Men are more likely to develop kidney stones than women. People are also at increased risk for kidney stones if they’ve had a stone in the past, or a member of their family has had a stone.

Other risk factors include not drinking enough water, eating a diet high in protein, sodium and sugar, being obese, or undergoing gastric bypass surgery, according to the Mayo Clinic.

The most common time to develop kidney stones is between ages 20 and 60, according to information from The Johns Hopkins Hospital.

Kidney stones can be diagnosed from a patient’s symptoms and a CT scan (that combines X-rays to create a 3D image), which is usually performed in the emergency room, Michelis said.

Small kidney stones don’t usually need treatment, but an individual may need to take pain medication, according to the NIH. Patients with kidney stones should also drink lots of fluids, which can help the stone to pass. Most kidney stones do not require invasive treatment, according to the Mayo Clinic.

Large kidney stones, or stones blocking the urinary tract, may need other treatments. One treatment is called shock wave lithotripsy, during which a doctor uses a machine that produces strong vibrations known as shock waves to break the stone into small pieces so it can pass through the urinary tract.

Another treatment, called ureteroscopy, uses a special tool called a ureteroscope to view the kidney stone in the ureter — the tube that connects the kidneys to the bladder. A doctor can then remove the stone or use laser energy to break it up.

Very large stones may need surgery to remove them, Michelis said.

Many issues of kidney stones “can be avoided by moderation of the diet and a high fluid intake,” Michelis said. The NIH recommends drinking about 2 to 3 liters, or 2 to 3 quarts, of fluid each day.

Determining the type of stone a person had — by catching the stone as it passes and having it analyzed by a lab — can help doctors understand what caused the stone, and make recommendations to prevent the condition. If a patient is not able to catch the kidney stone, doctors can still perform urine testing (by asking a patient to collect his or her urine for a 24-hour period), and take a diet history, to determine what might be causing the stone, Michelis said.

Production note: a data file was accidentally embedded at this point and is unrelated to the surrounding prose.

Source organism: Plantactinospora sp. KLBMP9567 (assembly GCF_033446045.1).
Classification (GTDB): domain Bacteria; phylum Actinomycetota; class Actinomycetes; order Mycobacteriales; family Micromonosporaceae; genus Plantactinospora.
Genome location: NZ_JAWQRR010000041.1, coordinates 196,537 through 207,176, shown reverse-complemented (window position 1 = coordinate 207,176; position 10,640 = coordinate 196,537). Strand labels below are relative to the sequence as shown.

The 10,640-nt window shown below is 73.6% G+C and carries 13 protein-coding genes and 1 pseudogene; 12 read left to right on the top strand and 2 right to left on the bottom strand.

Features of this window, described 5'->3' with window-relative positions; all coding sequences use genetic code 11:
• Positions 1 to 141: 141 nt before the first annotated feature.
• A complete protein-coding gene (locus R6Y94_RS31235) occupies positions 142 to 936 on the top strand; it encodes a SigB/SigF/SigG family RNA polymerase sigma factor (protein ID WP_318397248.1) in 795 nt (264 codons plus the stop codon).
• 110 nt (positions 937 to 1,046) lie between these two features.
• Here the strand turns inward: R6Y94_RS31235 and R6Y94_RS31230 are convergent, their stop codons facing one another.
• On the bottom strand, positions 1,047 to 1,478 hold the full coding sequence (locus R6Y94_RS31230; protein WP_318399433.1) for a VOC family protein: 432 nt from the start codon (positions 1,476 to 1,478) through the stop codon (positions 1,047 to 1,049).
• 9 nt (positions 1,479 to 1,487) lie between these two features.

For people who’ve had stones made of calcium oxalate, doctors may recommend that they avoid foods high in oxalate, such as spinach, rhubarb, nuts and wheat bran, the NIH says.

To prevent stones made of uric acid, doctors may ask patients to reduce their protein intake, because protein is associated with the formation of uric acid in the body, Michelis said.

Reducing salt intake may also lower a person’s risk of several types of kidney stones, including calcium stones. Eating too much sodium can increase the amount of calcium in the urine, Michelis said. Patients should also eat the recommended daily amount of calcium, but not an excessive amount, Michelis said.

Some drugs can help prevent kidney stones, but these drugs are typically used only if a change in diet is not effective, Michelis said. These include diuretic drugs to prevent calcium stones and drugs to reduce the production of uric acid to prevent uric acid stones, Michelis said. Some drugs can also reduce the acidity of the urine, Michelis said, because too much acid in the urine is a risk factor for stones made of uric acid.

Death Overdose of Adult Drugs Rises 19%

Drug overdose deaths among U.S. teens edged upward in 2015, after declining for several years prior, according a new report.

The report, from the Centers for Disease Control and Prevention (CDC), looked at drug overdose deaths among Americans ages 15 to 19 over a 16-year period, from 1999 to 2015.

The report showed that from 1999 to the mid-2000s drug overdose deaths in this age group more than doubled, from 1.6 deaths per 100,000 people in 1999 to 4.2 deaths per 100,000 people in 2007. This increase coincided with a rise in drug overdose deaths among the U.S. population as a whole, an increase that’s been partly attributed to the opioid epidemic.

However, after 2007, drug overdose deaths among teens declined, reaching 3.1 deaths per 100,000 people in 2014, the report said. (This drop was driven by a decrease in drug overdose deaths among males in this age group.)

But in 2015, the most recent year for which data is available, drug overdose deaths among teens increased again, to 3.7 deaths per 100,000 people, which is a 19 percent increase compared to 2014, the report said. In total, there were 772 drug overdose deaths in this age group in 2015. [America’s Opioid-Use Epidemic: 5 Startling Facts]

This recent rise “certainly is a red flag,” said Dr. Bradley Stein, a child and adolescent psychiatrist and senior physician policy researcher at the RAND Corporation, who was not involved in the report. However, Stein noted, because the overall number of drug overdose deaths among teens in this age group is relatively small, it’s possible that the recent rise is just statistical “noise” rather than a true increase. In other words, more data will be needed to determine if this marks a new upward trend.